After spending 10 days building a crematorium to burn 105 tons of elephant ivory, 1.35 tons of rhino horn and other exotic animal remains, Kenya set fire to twelve ivory towers on Saturday. The event, which took place in the Nairobi National Park, marked the nation’s fourth such burn to raise awareness on the importance of protecting animals and rejecting illicit business at their expense.
This practice has been embraced in Kenya since 1989 with the purpose of talking the poaching crisis. Esmond Bradley Martin, a wildlife trade expert, said that the tusks from about 8,000 elephants would be valued at more than $105 million on the black market. For its part, the rhino horn from 343 animals would be worth more than $67 million.
Kenya Wildlife Service Director general Kitili Mbathi believes there’s nothing worthy about animal remains.
“From a Kenyan perspective, we’re not watching any money go up in smoke,” Mbathi said, according to CNN. “The only value of the ivory is tusks on a live elephant.”
He oversaw the burn and explained the Wildlife Service built a pumping system that mixed up kerosene and diesel to aid the combustion of the pyres.
Kenyan President Uhuru Kenyatta told the crowd that the massacre in the rainforest of Africa must be eradicated. He said 70 percent of the elephants had been lost in central African within a decade and expressed how symbolic the magnificent animal was in the country. The president warned that action must be taken or the remaining elephants would be lost otherwise.
The threat elephants are facing is serious. An elephant is killed every 15 minutes for its tusks. As for rhinos, 1,338 were poached last year in Africa, which is a clear indication that the rate of poaching incidents has jumped given that 2015 was the sixth year in a row that the number has increased.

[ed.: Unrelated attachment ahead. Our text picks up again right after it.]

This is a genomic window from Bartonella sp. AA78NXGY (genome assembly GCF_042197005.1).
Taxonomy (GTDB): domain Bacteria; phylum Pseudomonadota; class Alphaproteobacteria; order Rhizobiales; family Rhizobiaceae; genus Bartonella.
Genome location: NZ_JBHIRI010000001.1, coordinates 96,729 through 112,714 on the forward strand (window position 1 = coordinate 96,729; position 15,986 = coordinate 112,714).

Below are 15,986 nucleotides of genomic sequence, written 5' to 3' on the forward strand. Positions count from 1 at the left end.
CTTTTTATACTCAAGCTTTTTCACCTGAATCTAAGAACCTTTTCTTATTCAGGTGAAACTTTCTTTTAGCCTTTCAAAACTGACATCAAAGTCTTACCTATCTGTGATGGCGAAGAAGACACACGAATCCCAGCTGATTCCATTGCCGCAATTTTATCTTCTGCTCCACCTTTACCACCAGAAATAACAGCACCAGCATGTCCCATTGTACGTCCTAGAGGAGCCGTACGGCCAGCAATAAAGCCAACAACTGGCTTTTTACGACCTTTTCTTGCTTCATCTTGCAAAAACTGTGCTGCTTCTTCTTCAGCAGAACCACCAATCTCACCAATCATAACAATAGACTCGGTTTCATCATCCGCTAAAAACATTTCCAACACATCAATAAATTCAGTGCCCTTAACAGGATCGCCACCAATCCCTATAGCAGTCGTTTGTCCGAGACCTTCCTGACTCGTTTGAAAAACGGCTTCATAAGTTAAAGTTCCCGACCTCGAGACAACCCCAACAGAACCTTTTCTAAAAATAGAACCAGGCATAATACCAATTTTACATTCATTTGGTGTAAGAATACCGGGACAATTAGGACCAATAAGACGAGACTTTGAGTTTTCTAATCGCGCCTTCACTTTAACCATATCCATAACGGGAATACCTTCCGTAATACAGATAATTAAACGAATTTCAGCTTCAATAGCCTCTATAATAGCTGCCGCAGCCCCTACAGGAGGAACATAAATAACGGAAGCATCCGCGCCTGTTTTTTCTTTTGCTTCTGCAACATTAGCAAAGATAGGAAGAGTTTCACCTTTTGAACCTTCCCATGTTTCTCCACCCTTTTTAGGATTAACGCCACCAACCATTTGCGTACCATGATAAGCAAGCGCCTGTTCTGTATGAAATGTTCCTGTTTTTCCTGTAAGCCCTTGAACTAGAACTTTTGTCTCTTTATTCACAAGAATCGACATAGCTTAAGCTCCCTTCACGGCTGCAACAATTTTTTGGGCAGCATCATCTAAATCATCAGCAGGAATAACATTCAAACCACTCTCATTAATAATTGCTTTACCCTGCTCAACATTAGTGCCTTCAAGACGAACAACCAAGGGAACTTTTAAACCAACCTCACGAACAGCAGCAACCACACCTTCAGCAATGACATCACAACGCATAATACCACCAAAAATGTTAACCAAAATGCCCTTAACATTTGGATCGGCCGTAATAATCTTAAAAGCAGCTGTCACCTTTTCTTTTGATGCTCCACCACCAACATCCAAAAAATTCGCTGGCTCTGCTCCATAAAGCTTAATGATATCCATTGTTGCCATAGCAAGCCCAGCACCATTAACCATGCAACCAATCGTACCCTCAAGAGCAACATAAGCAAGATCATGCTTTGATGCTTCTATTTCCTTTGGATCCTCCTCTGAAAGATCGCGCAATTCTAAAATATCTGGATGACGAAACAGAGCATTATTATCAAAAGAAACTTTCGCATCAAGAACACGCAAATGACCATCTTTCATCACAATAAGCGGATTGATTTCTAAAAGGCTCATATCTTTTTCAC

A few opponents argue the burn will cause the opposite effect
Some burn opponents claim the destruction of those twelve towers will make the price of ivory dramatically increase in the black market and, as a consequence, encourage more poaching.
Conservationist Richard Leakey refuted that idea at the burning ceremony. He said a previous burn actually led to lower ivory prices, from $300 to $5 within three months.
John Scanlon, spokesman for the Convention on International Trade in Endangered Species, told people at the symbolic event that poaching has a devastating impact on the economy. According to an elephant rescue and rehabilitation group called David Sheldrick Wildlife Trust, a live elephant produces 76 times more in tourism revenue that it does for its ivory. And Kenya’s tourism makes up 12 percent of the nation’s GDP.